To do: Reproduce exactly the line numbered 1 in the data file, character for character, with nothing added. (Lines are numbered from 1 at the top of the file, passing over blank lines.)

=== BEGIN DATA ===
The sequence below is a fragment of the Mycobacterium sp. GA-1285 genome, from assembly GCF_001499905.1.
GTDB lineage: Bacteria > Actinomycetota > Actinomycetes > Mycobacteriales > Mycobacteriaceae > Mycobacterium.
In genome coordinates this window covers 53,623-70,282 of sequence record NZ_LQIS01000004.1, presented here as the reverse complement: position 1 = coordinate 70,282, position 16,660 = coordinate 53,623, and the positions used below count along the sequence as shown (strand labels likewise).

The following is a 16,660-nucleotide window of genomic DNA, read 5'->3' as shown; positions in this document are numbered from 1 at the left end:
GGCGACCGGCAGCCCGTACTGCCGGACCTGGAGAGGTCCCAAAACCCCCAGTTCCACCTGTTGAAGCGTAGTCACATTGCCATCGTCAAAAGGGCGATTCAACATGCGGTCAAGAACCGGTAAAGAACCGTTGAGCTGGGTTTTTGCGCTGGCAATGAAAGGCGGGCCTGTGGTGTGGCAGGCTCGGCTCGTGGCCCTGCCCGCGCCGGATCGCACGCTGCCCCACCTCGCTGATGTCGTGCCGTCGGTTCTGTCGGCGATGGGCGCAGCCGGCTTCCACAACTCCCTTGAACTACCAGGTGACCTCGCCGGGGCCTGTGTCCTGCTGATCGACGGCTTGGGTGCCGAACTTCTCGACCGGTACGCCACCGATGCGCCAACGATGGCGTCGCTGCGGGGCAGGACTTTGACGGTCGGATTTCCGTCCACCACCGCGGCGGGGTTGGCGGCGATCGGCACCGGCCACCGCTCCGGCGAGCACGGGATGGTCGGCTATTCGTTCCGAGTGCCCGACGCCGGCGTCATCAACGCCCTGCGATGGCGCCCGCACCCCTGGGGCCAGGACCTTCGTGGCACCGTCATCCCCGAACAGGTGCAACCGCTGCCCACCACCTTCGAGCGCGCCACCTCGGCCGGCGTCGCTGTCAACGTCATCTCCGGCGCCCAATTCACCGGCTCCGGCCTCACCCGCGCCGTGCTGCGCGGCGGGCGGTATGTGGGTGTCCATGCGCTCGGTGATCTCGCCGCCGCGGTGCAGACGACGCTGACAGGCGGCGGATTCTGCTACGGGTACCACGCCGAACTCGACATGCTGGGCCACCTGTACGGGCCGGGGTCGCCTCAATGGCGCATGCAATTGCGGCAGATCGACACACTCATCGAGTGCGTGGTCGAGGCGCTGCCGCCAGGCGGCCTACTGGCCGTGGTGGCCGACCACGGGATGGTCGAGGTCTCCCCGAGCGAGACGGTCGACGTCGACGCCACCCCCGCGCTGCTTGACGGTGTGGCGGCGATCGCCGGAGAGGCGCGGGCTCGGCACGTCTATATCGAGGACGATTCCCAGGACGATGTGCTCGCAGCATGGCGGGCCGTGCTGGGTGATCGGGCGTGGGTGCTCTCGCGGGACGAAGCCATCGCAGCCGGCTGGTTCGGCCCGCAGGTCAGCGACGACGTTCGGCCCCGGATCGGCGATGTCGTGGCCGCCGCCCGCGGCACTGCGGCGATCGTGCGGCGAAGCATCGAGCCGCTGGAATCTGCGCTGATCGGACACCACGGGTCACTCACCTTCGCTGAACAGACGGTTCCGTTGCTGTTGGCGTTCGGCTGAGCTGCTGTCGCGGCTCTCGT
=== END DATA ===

The sequence below is a fragment of the Mycobacterium sp. GA-1285 genome, from assembly GCF_001499905.1.